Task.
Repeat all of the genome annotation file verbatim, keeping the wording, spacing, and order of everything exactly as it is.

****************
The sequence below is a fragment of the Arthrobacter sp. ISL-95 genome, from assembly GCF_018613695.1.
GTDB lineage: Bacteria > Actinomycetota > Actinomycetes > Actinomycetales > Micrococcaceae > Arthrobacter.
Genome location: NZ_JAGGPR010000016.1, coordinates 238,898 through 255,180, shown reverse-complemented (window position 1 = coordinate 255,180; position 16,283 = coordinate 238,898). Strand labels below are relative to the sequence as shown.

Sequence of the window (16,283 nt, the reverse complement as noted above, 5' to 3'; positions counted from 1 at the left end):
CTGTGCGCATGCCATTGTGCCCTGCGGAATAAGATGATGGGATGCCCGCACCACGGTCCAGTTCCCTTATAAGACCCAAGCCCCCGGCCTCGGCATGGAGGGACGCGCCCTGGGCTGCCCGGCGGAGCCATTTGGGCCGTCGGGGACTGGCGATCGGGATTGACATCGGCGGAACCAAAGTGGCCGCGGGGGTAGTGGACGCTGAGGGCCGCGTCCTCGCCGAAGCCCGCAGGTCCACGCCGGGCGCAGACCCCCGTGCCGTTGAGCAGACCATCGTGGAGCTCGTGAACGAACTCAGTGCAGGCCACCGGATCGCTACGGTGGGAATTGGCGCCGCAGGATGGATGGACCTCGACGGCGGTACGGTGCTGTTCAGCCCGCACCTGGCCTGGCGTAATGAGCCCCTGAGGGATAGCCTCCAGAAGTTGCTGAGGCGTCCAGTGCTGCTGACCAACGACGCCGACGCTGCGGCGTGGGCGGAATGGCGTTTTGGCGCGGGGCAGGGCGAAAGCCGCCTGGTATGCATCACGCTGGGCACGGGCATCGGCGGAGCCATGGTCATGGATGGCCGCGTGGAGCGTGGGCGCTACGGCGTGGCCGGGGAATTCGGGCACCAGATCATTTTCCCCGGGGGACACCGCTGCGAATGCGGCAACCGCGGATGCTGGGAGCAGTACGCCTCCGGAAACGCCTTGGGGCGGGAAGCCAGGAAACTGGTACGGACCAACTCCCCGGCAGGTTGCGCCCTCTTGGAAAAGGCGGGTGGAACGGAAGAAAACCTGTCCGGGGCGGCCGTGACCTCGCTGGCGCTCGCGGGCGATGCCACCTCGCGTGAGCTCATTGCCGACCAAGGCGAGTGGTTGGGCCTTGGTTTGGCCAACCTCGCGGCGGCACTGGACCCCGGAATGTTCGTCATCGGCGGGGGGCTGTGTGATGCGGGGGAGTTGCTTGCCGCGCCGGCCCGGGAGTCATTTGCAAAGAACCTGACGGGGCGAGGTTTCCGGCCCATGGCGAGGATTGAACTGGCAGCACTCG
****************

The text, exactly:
The sequence below is a fragment of the Arthrobacter sp. ISL-95 genome, from assembly GCF_018613695.1.
GTDB lineage: Bacteria > Actinomycetota > Actinomycetes > Actinomycetales > Micrococcaceae > Arthrobacter.
Genome location: NZ_JAGGPR010000016.1, coordinates 238,898 through 255,180, shown reverse-complemented (window position 1 = coordinate 255,180; position 16,283 = coordinate 238,898). Strand labels below are relative to the sequence as shown.

Sequence of the window (16,283 nt, the reverse complement as noted above, 5' to 3'; positions counted from 1 at the left end):
CTGTGCGCATGCCATTGTGCCCTGCGGAATAAGATGATGGGATGCCCGCACCACGGTCCAGTTCCCTTATAAGACCCAAGCCCCCGGCCTCGGCATGGAGGGACGCGCCCTGGGCTGCCCGGCGGAGCCATTTGGGCCGTCGGGGACTGGCGATCGGGATTGACATCGGCGGAACCAAAGTGGCCGCGGGGGTAGTGGACGCTGAGGGCCGCGTCCTCGCCGAAGCCCGCAGGTCCACGCCGGGCGCAGACCCCCGTGCCGTTGAGCAGACCATCGTGGAGCTCGTGAACGAACTCAGTGCAGGCCACCGGATCGCTACGGTGGGAATTGGCGCCGCAGGATGGATGGACCTCGACGGCGGTACGGTGCTGTTCAGCCCGCACCTGGCCTGGCGTAATGAGCCCCTGAGGGATAGCCTCCAGAAGTTGCTGAGGCGTCCAGTGCTGCTGACCAACGACGCCGACGCTGCGGCGTGGGCGGAATGGCGTTTTGGCGCGGGGCAGGGCGAAAGCCGCCTGGTATGCATCACGCTGGGCACGGGCATCGGCGGAGCCATGGTCATGGATGGCCGCGTGGAGCGTGGGCGCTACGGCGTGGCCGGGGAATTCGGGCACCAGATCATTTTCCCCGGGGGACACCGCTGCGAATGCGGCAACCGCGGATGCTGGGAGCAGTACGCCTCCGGAAACGCCTTGGGGCGGGAAGCCAGGAAACTGGTACGGACCAACTCCCCGGCAGGTTGCGCCCTCTTGGAAAAGGCGGGTGGAACGGAAGAAAACCTGTCCGGGGCGGCCGTGACCTCGCTGGCGCTCGCGGGCGATGCCACCTCGCGTGAGCTCATTGCCGACCAAGGCGAGTGGTTGGGCCTTGGTTTGGCCAACCTCGCGGCGGCACTGGACCCCGGAATGTTCGTCATCGGCGGGGGGCTGTGTGATGCGGGGGAGTTGCTTGCCGCGCCGGCCCGGGAGTCATTTGCAAAGAACCTGACGGGGCGAGGTTTCCGGCCCATGGCGAGGATTGAACTGGCAGCACTCG